Entrepreneurs mourn failed businesses

In the US, the idea that corporations can sometimes be considered ‘people’ in the eyes of the law has been the source of plenty of controversy. So it may not be surprising that the new trend of holding funerals for failed startup businesses began in America in 2014.

Britain was not far behind. The UK’s latest Startup Funeral event took place earlier this year at Campus London, a working space for the global TechHub community of entrepreneurs that doubles as a venue for events. And TechHub is planning another London event on 25 November.

Startup Funerals involve business owners getting together and discussing their failed businesses, with each giving eulogy-like speeches about the ‘death’ of their ventures. Some entrepreneurs say preparing for the events made them look more clearly at the mistakes they had made.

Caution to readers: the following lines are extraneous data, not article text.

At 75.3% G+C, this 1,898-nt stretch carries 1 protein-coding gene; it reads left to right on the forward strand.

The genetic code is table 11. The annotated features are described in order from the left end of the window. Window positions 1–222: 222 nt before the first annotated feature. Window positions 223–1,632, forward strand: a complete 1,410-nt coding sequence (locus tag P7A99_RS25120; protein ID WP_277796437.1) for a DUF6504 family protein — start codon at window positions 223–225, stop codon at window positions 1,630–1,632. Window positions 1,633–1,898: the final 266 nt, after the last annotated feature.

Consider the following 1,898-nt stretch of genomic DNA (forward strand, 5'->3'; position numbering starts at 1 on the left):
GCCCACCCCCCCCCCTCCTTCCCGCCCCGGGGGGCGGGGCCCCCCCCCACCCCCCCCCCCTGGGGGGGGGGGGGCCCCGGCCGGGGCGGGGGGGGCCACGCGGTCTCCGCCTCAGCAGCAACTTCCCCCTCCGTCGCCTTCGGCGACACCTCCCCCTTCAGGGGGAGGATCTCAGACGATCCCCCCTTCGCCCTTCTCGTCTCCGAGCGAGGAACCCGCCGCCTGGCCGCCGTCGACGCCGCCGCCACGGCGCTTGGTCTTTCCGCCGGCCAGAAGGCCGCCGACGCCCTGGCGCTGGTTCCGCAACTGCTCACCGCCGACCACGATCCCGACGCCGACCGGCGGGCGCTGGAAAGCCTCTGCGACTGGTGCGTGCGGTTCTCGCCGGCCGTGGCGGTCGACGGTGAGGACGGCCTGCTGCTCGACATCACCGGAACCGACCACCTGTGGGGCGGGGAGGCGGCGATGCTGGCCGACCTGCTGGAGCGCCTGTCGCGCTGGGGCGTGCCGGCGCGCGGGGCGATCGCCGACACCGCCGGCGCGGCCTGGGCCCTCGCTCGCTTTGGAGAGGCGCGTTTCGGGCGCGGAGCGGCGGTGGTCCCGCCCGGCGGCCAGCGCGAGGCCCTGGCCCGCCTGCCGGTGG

At the time of the original Startup Funerals, TechHub Events Manager Paul Forster told the BBC: “The value for the speaker is that they get to feed back into the community what they didn’t have initially – it’s imparting that knowledge that failure isn’t necessarily a bad thing.

“It’s about saying, ‘this is what I did’ and, ‘this is how I did it’.”

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